Sunday, March 20, 2011

Studio - Design Wall & Ironing Station

So last week I finished the ironing station with some help from my sister-in-law, and today I put the bins inside the cubes. I think it will work out very well - it's the perfect height to work at standing, or the chairs I ordered can be raised to work sitting as well - nice if there are lots of parts and pieces to be ironed. The table is 5' long so even two people could easily use it at the same time. It's covered with duck cloth and a layer of batting so it's a nice firm, sturdy surface, and best of all, it's on wheels so I can move it wherever I want as long as there's an outlet nearby!

The bins and cubes are from ArtBin, they have many sizes and configurations of bins. I chose all these to be the same size as I have another bank of these in my cutting room that hold smaller items. Some of these bins have an insert that will accomodate thread cones so that they can be stored easily and dust free, plus I'll be able to see what I have at a glance.

The design wall got finished this weekend. It is made of homosote, which is essentially a pressed fiber product that you can pin into, and it's heat and fire resistant so that you can put an iron on it without issue, unlike many insulation products that many people use that are highly flammable. I covered it with white flannel because the homosote is gray and not very attractive.

I purchased this at Menard's, many home improvement stores carry it. It comes in a 4' x 8' sheet and is 1/2" thick (the picture shows two pieces together). I used the full 4' width, and had to trim each piece to 74" high because my ceilings are low in my studio. Now I have a couple of left over pieces that I could cover and use if I need a smaller surface. The beam made the perfect place to hide the light fixture that shines directly on the wall.

My wonderful husband is working on some trim as I write this, so the progress continues!

Sunday, March 13, 2011

My Longarm Experience

I had the opportunity recently to take a beginning longarm quilting class at The Quilting Connection in Elkhorn, Wisconsin with Sue Schmieden. It was a really fun day and we created two quilts that will be donated to a local homeless shelter and I learned a lot about longarm quilting, using Sue's amazingly clever Quick Zip System which allows the renter to get going on the machine without all the time to pin the quilt to the frame - you just zip your quilt on and go! Sue rents time on her machines so of course, I immediately rented time for the following week to finish a quilt top that had been hanging around here for at least 10 years.

It's a churn dash block, done in batiks on black. I really like this quilt, and I like it even better now that it's quilted. It took me about 4 hours to quilt this full size quilt - I can't imagine how long it would have taken on my Bernina, but I know that it would have been MUCH more difficult and MUCH more stressful!! I really enjoyed the whole experience and I am certainly going to do it again!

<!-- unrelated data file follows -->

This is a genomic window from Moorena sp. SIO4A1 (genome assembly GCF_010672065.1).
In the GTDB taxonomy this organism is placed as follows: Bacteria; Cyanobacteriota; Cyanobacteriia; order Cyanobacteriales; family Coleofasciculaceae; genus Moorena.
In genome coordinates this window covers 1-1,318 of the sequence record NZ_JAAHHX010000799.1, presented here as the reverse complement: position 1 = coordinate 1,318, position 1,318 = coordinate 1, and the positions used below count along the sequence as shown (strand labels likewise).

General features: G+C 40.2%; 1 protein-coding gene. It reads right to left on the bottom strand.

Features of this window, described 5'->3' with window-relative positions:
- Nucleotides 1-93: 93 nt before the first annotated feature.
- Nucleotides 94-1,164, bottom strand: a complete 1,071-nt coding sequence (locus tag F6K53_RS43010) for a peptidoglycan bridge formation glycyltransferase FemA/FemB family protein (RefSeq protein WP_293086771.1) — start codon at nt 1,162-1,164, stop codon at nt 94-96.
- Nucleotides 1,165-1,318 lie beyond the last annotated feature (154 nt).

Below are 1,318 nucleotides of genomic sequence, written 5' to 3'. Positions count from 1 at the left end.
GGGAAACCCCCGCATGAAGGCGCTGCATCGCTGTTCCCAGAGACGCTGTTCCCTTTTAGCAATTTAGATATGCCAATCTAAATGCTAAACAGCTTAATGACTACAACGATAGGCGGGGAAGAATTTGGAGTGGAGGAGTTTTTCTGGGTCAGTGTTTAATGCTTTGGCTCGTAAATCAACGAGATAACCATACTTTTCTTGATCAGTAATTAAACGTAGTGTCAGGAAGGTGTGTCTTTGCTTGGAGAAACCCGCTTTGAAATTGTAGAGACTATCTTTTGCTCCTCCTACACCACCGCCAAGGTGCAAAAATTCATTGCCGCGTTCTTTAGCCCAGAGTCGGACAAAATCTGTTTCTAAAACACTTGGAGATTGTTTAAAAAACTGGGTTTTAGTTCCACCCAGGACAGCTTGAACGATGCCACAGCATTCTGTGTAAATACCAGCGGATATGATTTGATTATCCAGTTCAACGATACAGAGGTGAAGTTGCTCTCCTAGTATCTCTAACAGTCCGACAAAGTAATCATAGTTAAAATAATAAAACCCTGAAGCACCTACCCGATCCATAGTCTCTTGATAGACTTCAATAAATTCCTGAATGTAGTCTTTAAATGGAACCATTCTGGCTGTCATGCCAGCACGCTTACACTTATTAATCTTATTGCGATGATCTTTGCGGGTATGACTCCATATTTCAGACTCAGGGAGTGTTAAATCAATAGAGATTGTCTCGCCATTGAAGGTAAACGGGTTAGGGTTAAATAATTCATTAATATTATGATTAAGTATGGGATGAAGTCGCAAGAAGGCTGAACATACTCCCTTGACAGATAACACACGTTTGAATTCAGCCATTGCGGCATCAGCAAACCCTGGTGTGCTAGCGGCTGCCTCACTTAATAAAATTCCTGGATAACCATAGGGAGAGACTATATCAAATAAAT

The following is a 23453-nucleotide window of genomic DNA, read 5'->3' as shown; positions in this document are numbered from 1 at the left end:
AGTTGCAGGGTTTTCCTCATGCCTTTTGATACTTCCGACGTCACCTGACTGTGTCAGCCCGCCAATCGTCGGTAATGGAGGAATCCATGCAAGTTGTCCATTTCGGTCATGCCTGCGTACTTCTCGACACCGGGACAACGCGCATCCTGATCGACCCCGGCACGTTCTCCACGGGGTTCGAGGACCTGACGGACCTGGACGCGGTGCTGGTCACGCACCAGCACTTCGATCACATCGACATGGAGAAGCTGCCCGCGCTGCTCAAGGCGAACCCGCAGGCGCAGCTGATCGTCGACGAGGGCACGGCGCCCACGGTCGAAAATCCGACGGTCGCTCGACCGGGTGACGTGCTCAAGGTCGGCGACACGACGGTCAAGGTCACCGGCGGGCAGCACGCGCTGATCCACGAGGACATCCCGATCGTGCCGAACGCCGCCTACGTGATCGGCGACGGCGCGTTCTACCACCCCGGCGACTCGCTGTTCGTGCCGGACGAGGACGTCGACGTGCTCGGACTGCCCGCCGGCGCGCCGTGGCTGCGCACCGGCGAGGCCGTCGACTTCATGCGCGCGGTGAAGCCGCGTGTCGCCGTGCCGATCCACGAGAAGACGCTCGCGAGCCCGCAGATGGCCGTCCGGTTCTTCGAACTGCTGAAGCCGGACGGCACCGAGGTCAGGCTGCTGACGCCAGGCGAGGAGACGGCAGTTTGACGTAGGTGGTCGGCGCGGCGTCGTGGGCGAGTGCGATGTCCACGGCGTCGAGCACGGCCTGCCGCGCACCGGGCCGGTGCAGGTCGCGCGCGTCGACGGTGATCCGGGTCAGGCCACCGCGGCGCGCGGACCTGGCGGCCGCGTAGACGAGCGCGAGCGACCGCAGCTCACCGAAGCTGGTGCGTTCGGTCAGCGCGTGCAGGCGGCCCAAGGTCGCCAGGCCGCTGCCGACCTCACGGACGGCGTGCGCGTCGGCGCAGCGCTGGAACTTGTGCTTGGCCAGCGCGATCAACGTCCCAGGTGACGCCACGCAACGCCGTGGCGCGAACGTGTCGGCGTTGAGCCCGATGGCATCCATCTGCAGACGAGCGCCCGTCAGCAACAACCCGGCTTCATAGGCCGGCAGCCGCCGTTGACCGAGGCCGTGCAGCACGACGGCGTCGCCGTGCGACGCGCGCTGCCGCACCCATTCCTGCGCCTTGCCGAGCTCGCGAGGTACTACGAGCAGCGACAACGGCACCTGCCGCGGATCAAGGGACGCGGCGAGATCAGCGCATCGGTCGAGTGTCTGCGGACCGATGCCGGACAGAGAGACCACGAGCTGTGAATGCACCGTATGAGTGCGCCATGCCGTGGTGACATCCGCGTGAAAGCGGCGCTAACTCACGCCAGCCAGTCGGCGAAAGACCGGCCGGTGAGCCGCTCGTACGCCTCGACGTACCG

You can kind of see the pattern I chose, it's called "Paint Splat" (or something like that) and it was really fun to do and looks nice with all the straight lines in the quilt. I chose a bright pink thread to show off the quilting (how brave!) and it really works. The binding is a fun stripey batik - I'll post a picture when I finish hand sewing it to the back of the quilt. I think I'm going to hang this down in my new studio - it really needs some quilts on the walls!!

Monday, March 7, 2011

Renovation Progress

I can't believe it, but it's been a full 6 months since I started my (simple) studio renovation. Things got stalled and so much has happened since I started this process! I think the biggest hurdle was finding the right work surfaces for the space. We talked so much about building tables, buying tables, but never actually got around to DOING anything about it. Then fall came and went, things got really busy at work, my dad got sick and passed away, Christmas came and went and still no forward progress until this past weekend! We were at Menard's and like a lightning bolt from above, I see these bench frames! Perfect! The frames are adjustable from 5' to 8', and you just buy whatever table top you want, so I got countertop, pre-cut to one 6' and two 8' lengths (would have gotten 3 8', but they only had 2) and voila! I have tables!

The boxes that are lying down are my new ironing/storage unit. The top will be covered with a 5' long piece of wood that will be covered in batting and cotton duck, the boxes hold all those bins that are stacked on the tables to hold cones of thread and fabric and whatever else I need to store. The whole thing is on wheels which makes it very handy. I have a cutting table in an adjacent room so this will just be for ironing. The wall with the black stuff hanging on it will be covered with homosote and flannel for a design wall that I can iron directly on or pin things to - behind the beam there is a bank of florescent daylight lamps that shine directly on the wall.

Won't be long now! Stay tuned for the next installment!